NIGERIA'S UNITY AND THE BALANCE OF POWER IN AFRICA
Nigeria's unity and the balance of power in Africa
By FEMI ESEKU
Thursday, March 11, 2010
The past couple of months have been one of the most dramatic periods in the history of the country. For the first time since independence, Nigeria was without a president for close to 90 days.
This was occasioned by the president's intractable sickness. Nigerians were deceived into believing that the president was fast recovering and we were told that he is able to conduct the affairs of state from his sick bed, anywhere in the world.
This we were told, could be managed with the aid of a mobile phone. And to perfect the trickry, he was made to render a highly suspicious and controversial one sided 60 seconds interview in a feeble voice over the BBC Hausa services. This was done, not minding the millions of Nigerians who do not speak Hausa.
Until the Senate leadership had the good sense of declaring former 'Vice President' Goodluck Jonathan as Acting President, the Economic Community of West African States (ECOWAS) was equally without a leader and the organization was just too willing to dump the responsibilities of leadership on Goodluck Jonathan as soon as he was declared Nigeria's Acting President.
The absence of a balance of power in the western parts of Africa, is beginning to strain the politics of the region beyond reasonable limits. My reasons for insinuating this has to do with the unfolding violent scenarios that are currently encapsulating the West African sub-region as a result of the absense of true leadership and a deterence to check-mate errant regimes that are bent on pulling the region backwards.
A couple of weeks ago, the democratic regime in Niger Republic was overthrown by soldiers who were opposed to the amendment of the Constitution to allow Ahmed Tadjan a third term as President. By all means, a coup constitutes an illegal act, yet the reckless disregard for constitutionality provided the 'men in Khaki' an opportunity to strike and end the democratic processes of that country. What a big loss.
A closer look at the situation in Ivory Coast does not give much room for speculation on the feebleness of the political realities unfolding within the state.
President Laurent Gbagbo recently sacked the government of Prime Minister Soro and disbanded the Electoral Commission, thereby effectively ensuring that elections do not hold as planned in March 2010. These elections have been delayed since 2005 and were part of settlement terms reached after civil war broke out in 2002 and 2003 that effectively split Ivory Coast between North and South along ethnic lines. This reminds one of Nigeria's experiences.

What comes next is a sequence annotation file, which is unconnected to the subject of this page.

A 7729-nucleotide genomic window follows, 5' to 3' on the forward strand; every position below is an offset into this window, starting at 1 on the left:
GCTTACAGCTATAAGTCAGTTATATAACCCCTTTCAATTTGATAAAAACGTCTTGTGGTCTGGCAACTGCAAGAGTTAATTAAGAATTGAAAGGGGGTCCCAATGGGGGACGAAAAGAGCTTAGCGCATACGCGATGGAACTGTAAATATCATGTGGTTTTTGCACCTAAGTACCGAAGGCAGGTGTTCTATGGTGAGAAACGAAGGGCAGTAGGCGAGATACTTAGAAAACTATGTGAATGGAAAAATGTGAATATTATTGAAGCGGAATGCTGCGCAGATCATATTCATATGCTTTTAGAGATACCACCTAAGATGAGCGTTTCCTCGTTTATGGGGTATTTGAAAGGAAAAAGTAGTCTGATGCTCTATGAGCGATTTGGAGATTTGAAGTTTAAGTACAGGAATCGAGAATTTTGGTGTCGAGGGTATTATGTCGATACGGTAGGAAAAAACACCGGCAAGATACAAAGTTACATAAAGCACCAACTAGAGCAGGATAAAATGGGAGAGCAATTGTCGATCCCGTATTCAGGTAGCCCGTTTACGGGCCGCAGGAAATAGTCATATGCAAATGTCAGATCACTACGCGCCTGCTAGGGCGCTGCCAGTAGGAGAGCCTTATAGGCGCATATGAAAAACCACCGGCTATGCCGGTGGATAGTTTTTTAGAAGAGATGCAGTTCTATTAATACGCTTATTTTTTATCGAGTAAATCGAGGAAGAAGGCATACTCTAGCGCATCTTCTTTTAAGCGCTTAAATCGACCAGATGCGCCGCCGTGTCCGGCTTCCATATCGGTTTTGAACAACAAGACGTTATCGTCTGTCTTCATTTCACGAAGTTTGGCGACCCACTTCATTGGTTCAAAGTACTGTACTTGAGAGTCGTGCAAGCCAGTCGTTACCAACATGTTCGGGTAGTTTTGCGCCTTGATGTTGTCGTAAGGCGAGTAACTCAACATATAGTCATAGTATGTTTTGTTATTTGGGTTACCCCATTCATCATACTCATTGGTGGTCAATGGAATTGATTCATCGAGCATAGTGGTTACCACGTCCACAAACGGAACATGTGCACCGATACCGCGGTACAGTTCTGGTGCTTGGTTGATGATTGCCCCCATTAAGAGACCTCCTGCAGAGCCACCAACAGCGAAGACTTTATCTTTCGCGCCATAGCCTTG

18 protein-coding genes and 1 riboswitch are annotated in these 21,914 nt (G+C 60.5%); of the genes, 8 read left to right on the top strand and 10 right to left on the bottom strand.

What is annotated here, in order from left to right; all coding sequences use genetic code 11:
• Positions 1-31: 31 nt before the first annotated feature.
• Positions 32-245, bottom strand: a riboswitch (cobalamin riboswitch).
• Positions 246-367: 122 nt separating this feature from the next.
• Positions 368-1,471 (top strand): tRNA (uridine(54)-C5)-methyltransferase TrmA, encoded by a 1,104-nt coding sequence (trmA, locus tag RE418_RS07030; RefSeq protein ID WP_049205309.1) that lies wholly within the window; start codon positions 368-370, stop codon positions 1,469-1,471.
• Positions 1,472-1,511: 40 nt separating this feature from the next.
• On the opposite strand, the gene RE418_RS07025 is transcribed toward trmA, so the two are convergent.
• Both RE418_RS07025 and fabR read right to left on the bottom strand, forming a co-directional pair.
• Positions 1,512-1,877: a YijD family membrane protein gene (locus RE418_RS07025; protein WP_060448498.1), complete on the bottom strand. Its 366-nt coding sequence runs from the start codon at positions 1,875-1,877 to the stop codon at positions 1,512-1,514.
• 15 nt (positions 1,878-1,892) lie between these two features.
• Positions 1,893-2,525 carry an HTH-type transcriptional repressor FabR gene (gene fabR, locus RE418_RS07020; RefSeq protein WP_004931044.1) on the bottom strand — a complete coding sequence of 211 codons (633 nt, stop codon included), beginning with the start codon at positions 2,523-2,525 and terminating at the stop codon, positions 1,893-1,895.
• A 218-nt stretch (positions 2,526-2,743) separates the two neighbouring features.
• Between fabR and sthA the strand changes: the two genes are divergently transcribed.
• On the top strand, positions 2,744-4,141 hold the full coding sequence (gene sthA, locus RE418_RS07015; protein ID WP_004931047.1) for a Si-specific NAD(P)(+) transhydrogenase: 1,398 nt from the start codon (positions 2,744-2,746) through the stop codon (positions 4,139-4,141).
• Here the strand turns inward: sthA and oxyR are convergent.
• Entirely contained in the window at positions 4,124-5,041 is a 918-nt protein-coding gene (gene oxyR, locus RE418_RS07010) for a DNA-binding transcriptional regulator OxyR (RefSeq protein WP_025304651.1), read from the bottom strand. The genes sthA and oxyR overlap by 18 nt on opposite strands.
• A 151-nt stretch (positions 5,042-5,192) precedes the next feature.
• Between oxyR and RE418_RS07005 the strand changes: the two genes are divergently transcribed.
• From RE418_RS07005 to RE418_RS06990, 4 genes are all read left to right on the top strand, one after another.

In Guinea, the decision of Captain Camara to go on voluntary exile is doing little to douse the tension that has thickened over the polity as agitations and demonstrations for return to democratic rule has caused armed soldiers to opened fire on unarmed demonstrators, thereby, killing hundreds of protesters and in an effort to cover up for his actions, an assassination attempt was made on Captain Camara. Probably stage managed.
In neighbouring Togo, the slogan of the 'Citizens Movement for Change', who have mobilized the youths across that country, is to ensure that the party win the elections by adopting the chant of 'change or death, we shall win', and with the government giving instructions to the soldiers to maintain peace at all cost, that country is hanging on a knife edge.
In West Africa alone, one can go on and on to show that political recklessness and insensitivity to the plight of the majority has taken the center stage, thereby eliminating the balance of power that would have been guaranteed with a stronger position of Nigeria. The political and military roles played by Nigeria during the 1990's in containing the civil wars that simultaneously raged in Liberia and Sierraleon, has more than demonstrated her capacity to hold the balance of power in Africa if her internal politics is stable. As things stands, the country is fast loosing the capacity to command the respect she used to enjoy in the continent, due to her own shameful political leadership. Therefore, getting her acts right, is in both Nigeria and Africa's best interest.
On two occasions, ECOWAS had to postpone the meeting of its heads of government following the persistent illness and absence of the Nigerian President, and this is affecting the ability of the organization to address the looming crisis in the region. When the Nigeria leadership vacuum crisis was raging, no member state of ECOWAS was bold enough to intervene or even offer a word of advice on how to resolve a crisis involving a key member of the region with more population and wealth than all the other 14 member states put together. This is a demonstration of how helpless and vulnerable the region would be, should Nigeria, God forbid, encounter another civil war.
In the light of this realities, the Nigerian government must get its act together and live up to the expectation of her calling to protect the integrity of the subregion and strenghten the position of the continent so withstand the pressures that seem to be pulling her apart.